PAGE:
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Traditionally, South Carolina’s courts consider pets to “personal property” muck like your TV or your car. Customarily, animals had value to their owners because they were raised for consumption, work, or fur. Basically, these animals had a “market price” value based on a price per pound. Then, in 1899 larceny case, a South Carolina court recognized for the first time that a dog had value other than “market value” because the dog provided amusement and service to the owner. Unfortunately, the law in South Carolina hasn’t progressed much since 1899. For example, in 1937, an owner brought a lawsuit to recover damages for her ten breeding dogs that had been poisoned to death. The owner sought $50 per dog an additional $2,500 for her emotional damage and for the pain and suffering the dogs endured. However, the court awarded the dog owner $500 replacement value of the dogs. In other words, the court only recognized these dogs as personal property.
Gentlemen of the Jury: The best friend a man has in the world may turn against him and become his enemy. His son or daughter that he has reared with loving care may prove ungrateful. Those who are nearest and dearest to us, those whom we trust with our happiness and our good name may become traitors to their faith. The money that a man has, he may lose. It flies away from him, perhaps when he needs it most. A man’s reputation may be sacrificed in a moment of ill-considered action. The people who are prone to fall on their knees to do us honor when success is with us, may be the first to throw the stone of malice when failure settles its cloud upon our heads.
The one absolutely unselfish friend that man can have in this selfish world, the one that never deserts him, the one that never proves ungrateful or treacherous is his dog. A man’s dog stands by him in prosperity and in poverty, in health and in sickness. He will sleep on the cold ground, where the wintry winds blow and the snow drives fiercely, if only he may be near his master’s side. He will kiss the hand that has no food to offer. He will lick the wounds and sores that come in encounters with the roughness of the world. He guards the sleep of his pauper master as if he were a prince. When all other friends desert, he remains. When riches take wings, and reputation falls to pieces, he is as constant in his love as the sun in its journey through the heavens.
If fortune drives the master forth, an outcast in the world, friendless and homeless, the faithful dog asks no higher privilege than that of accompanying him, to guard him against danger, to fight against his enemies. And when the last scene of all comes, and death takes his master in its embrace and his body is laid away in the cold ground, no matter if all other friends pursue their way, there by the graveside will the noble dog be found, his head between his paws, his eyes sad, but open in alert watchfulness, faithful and true even in death.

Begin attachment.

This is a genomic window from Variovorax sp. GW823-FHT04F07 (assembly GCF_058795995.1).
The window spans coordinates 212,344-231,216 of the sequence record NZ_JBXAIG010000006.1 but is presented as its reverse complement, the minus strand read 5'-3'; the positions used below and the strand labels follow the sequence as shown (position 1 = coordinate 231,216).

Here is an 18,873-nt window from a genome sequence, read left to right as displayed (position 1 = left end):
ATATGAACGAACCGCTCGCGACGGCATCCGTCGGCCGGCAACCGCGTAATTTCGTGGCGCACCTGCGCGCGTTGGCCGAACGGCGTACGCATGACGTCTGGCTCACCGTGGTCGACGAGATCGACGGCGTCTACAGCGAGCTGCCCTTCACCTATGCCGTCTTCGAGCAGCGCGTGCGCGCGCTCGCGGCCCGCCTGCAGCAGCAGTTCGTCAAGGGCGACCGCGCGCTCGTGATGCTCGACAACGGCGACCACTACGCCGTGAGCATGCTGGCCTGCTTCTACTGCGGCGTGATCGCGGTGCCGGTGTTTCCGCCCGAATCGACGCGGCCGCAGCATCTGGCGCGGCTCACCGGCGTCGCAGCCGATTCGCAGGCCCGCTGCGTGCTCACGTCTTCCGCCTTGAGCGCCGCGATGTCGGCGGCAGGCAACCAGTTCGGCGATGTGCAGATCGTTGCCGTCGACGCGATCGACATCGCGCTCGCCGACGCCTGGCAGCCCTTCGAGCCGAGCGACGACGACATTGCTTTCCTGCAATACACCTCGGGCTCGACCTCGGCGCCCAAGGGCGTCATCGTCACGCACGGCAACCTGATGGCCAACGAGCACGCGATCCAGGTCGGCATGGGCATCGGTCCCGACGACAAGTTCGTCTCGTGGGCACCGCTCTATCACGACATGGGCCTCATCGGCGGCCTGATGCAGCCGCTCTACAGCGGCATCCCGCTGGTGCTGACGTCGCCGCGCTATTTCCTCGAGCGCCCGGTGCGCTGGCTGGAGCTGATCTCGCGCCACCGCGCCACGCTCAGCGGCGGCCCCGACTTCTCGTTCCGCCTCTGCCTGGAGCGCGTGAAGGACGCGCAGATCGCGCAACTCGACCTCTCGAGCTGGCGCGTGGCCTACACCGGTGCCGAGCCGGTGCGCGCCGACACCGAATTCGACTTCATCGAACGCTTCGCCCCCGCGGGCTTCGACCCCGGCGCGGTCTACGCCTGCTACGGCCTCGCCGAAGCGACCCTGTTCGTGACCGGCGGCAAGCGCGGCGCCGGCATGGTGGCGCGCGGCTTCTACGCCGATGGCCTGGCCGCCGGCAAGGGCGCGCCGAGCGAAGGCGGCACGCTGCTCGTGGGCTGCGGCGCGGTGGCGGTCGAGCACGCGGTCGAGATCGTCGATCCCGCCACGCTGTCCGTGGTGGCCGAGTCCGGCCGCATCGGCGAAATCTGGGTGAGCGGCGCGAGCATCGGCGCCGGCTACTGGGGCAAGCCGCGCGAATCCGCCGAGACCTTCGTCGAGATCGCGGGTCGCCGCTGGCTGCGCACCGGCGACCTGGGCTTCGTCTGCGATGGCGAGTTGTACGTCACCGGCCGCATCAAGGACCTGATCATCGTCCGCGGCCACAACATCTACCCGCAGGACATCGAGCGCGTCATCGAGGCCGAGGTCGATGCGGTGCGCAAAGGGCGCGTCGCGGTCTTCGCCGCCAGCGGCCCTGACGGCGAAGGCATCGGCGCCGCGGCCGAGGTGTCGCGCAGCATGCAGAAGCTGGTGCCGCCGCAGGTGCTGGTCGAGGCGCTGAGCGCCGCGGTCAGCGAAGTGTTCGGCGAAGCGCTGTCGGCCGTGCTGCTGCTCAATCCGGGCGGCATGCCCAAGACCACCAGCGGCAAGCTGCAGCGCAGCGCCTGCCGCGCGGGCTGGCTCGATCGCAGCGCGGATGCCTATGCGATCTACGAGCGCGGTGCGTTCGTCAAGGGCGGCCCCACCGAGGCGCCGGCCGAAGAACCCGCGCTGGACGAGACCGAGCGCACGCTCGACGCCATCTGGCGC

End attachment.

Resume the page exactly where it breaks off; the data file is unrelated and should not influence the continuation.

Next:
George Graham Vest – c. 1855
Legal Claims in South Carolina for Injuries to Pets
Presently, South Carolina dog owners can bring at least five types of legal actions for harm to a dog: (1) negligence; (2) veterinary malpractice; (3) breach of contract; (4) conversion (like theft but civil in nature); and (5) trespass to chattel (interfered with another person’s lawful possession of property). For these legal actions, a South Carolina court may award damages that include veterinary bills, lost profits (for breeding or showing), increased costs of care (long-term medication), physical therapy bills, or replacement value (how much the owner paid for him/her).
In South Carolina, a pet owners’ biggest challenge when filing a suit is the low value of their damages which is often just the replacement cost of their pet. For example, my dogs are all rescues. Despite the fact that my dogs are irreplaceable to me, each of them would be worth only a few dollars as far as South Carolina law is concerned. Other dogs have more value such as a breeding dog for which the owner may lose income. If the dog is a service or a therapy dog, the owner may recover their financial investment in training these dogs. Likewise, an owner may seek damages for the investment in training a dog who competes in agility, obedience, or has earned AKC titles.
Emotional Damage Claims for Injuries to Pets
Novel arguments are making their way across the country for the recovery of damages for the emotional value of pets. There is a slow legal trend from state to state where courts are allowing owners to recover damages for emotional harm and to access punitive damages for intentional harm caused to a pet.
Here in South Carolina, our courts haven’t decided whether an owner may make a claim for the owner’s emotional suffering. Even if South Carolina does allow for this type of legal claim, the law requires that the intentional conduct and the resulting injury must occur in the claimant’s presence. This is known as “bystander” recovery. That means that there would be no claim for emotional harm if the owner wasn’t present such as when a dog is injured while at the groomers or while a pet is under a veterinarian’s care.
Under the current laws in South Carolina, if a pet is injured or killed, the most an owner can recover are veterinary bills incurred to treat the pet’s injuries and the pet’s replacement value. South Carolina law doesn’t yet recognize claims for either the pet’s or the owner’s suffering. Although other states have started to recognize that pets such as dogs mean much more to their owners than property such as TV’s or a lawn mower, South Carolina hasn’t shown any recent signs of expanding an owner’s legal claims for harm to our furry friends such as dogs and cats or for other types of pets. If your pet has been injured as a result of veterinary malpractice or the harmful conduct of another person, please call us to discuss your legal rights in South Carolina.